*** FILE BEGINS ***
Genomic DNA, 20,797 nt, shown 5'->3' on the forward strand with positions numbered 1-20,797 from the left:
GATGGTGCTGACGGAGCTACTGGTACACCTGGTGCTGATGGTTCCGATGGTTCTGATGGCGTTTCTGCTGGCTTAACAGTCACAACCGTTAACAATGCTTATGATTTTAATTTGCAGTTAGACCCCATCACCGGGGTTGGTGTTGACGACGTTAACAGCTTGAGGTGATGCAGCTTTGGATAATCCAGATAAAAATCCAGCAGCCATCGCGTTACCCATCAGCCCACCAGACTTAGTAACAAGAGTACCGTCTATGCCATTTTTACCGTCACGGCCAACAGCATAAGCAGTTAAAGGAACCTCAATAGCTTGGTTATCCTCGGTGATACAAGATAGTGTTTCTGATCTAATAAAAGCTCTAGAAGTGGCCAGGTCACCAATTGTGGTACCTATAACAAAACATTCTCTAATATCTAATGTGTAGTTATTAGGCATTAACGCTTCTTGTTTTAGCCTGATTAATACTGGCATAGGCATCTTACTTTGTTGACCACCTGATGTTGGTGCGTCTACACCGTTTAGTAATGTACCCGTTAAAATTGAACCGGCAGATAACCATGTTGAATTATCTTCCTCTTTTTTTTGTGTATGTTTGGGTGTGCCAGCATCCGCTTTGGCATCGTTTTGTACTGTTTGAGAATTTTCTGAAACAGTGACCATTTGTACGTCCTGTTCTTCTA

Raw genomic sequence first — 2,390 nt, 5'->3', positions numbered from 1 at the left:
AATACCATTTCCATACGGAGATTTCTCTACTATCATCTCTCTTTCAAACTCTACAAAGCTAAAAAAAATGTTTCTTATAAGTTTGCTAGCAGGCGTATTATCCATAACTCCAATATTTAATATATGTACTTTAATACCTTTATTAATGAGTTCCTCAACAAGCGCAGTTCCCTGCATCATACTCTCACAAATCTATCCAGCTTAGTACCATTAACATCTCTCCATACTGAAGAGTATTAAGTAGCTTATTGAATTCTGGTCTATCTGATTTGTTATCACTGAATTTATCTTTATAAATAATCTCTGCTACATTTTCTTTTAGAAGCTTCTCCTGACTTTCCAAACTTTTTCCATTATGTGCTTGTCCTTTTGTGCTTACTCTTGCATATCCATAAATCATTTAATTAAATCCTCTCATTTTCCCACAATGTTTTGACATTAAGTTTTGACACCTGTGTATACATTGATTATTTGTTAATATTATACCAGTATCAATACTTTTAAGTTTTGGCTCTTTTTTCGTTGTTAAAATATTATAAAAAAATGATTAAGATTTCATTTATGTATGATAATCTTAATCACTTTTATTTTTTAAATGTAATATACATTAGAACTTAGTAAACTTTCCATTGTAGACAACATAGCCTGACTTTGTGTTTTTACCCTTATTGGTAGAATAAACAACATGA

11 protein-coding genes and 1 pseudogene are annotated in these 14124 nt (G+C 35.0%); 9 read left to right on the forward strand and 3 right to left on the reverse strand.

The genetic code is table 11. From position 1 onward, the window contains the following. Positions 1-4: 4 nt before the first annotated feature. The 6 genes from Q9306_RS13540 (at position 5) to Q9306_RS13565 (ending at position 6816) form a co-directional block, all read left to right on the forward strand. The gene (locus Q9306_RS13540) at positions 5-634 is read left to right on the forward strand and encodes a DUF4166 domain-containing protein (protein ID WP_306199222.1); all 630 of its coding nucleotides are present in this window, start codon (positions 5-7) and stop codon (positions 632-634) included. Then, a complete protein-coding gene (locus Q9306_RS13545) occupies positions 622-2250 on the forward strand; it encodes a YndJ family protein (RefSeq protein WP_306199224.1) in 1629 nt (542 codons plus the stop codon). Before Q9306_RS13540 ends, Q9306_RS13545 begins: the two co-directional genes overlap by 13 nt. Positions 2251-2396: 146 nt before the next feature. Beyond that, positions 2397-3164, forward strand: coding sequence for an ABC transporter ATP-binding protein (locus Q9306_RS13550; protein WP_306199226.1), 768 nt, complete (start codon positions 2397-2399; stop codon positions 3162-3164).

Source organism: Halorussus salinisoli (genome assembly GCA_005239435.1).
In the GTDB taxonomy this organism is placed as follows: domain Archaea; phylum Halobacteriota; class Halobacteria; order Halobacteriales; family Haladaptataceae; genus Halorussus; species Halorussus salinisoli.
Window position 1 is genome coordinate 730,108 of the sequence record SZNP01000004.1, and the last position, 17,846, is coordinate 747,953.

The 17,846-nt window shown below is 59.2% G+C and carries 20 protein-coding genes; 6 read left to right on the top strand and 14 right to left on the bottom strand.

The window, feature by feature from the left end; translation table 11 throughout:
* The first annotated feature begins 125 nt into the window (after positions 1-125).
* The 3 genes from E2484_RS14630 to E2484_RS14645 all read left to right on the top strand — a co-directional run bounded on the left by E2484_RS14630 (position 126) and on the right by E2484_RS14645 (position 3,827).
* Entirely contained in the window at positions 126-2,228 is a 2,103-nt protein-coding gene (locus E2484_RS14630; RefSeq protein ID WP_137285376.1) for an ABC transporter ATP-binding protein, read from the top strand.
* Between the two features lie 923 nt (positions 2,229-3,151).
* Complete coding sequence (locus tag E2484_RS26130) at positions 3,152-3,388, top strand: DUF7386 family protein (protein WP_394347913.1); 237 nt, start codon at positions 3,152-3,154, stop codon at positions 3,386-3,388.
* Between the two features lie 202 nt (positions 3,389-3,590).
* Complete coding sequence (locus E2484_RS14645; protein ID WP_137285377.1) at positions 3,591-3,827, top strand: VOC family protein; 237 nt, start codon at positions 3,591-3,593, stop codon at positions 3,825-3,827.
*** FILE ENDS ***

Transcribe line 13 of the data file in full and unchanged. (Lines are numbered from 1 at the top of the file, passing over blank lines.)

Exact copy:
* The 3 genes from E2484_RS14630 to E2484_RS14645 all read left to right on the top strand — a co-directional run bounded on the left by E2484_RS14630 (position 126) and on the right by E2484_RS14645 (position 3,827).